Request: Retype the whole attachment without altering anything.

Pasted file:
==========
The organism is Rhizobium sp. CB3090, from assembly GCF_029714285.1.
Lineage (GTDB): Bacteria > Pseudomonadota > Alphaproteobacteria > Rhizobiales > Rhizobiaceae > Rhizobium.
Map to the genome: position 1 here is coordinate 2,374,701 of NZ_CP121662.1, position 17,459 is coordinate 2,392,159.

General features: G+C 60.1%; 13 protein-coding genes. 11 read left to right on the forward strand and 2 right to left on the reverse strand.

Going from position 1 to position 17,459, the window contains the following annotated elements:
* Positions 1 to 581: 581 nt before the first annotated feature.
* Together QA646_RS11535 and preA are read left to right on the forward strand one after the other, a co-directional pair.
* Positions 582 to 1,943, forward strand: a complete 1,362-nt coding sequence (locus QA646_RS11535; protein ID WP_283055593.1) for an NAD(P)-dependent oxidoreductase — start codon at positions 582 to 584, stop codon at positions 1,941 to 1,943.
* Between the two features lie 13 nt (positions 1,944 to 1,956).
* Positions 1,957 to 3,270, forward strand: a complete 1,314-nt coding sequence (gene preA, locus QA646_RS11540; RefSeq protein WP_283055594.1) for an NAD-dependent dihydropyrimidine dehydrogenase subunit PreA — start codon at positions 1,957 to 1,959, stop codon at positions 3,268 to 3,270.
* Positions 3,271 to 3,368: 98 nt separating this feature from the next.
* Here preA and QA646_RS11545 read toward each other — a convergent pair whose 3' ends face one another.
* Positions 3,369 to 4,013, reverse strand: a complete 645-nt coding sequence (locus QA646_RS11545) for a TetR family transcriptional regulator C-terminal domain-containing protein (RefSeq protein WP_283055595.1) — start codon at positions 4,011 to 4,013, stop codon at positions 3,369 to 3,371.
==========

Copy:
The organism is Rhizobium sp. CB3090, from assembly GCF_029714285.1.
Lineage (GTDB): Bacteria > Pseudomonadota > Alphaproteobacteria > Rhizobiales > Rhizobiaceae > Rhizobium.
Map to the genome: position 1 here is coordinate 2,374,701 of NZ_CP121662.1, position 17,459 is coordinate 2,392,159.

General features: G+C 60.1%; 13 protein-coding genes. 11 read left to right on the forward strand and 2 right to left on the reverse strand.

Going from position 1 to position 17,459, the window contains the following annotated elements:
* Positions 1 to 581: 581 nt before the first annotated feature.
* Together QA646_RS11535 and preA are read left to right on the forward strand one after the other, a co-directional pair.
* Positions 582 to 1,943, forward strand: a complete 1,362-nt coding sequence (locus QA646_RS11535; protein ID WP_283055593.1) for an NAD(P)-dependent oxidoreductase — start codon at positions 582 to 584, stop codon at positions 1,941 to 1,943.
* Between the two features lie 13 nt (positions 1,944 to 1,956).
* Positions 1,957 to 3,270, forward strand: a complete 1,314-nt coding sequence (gene preA, locus QA646_RS11540; RefSeq protein WP_283055594.1) for an NAD-dependent dihydropyrimidine dehydrogenase subunit PreA — start codon at positions 1,957 to 1,959, stop codon at positions 3,268 to 3,270.
* Positions 3,271 to 3,368: 98 nt separating this feature from the next.
* Here preA and QA646_RS11545 read toward each other — a convergent pair whose 3' ends face one another.
* Positions 3,369 to 4,013, reverse strand: a complete 645-nt coding sequence (locus QA646_RS11545) for a TetR family transcriptional regulator C-terminal domain-containing protein (RefSeq protein WP_283055595.1) — start codon at positions 4,011 to 4,013, stop codon at positions 3,369 to 3,371.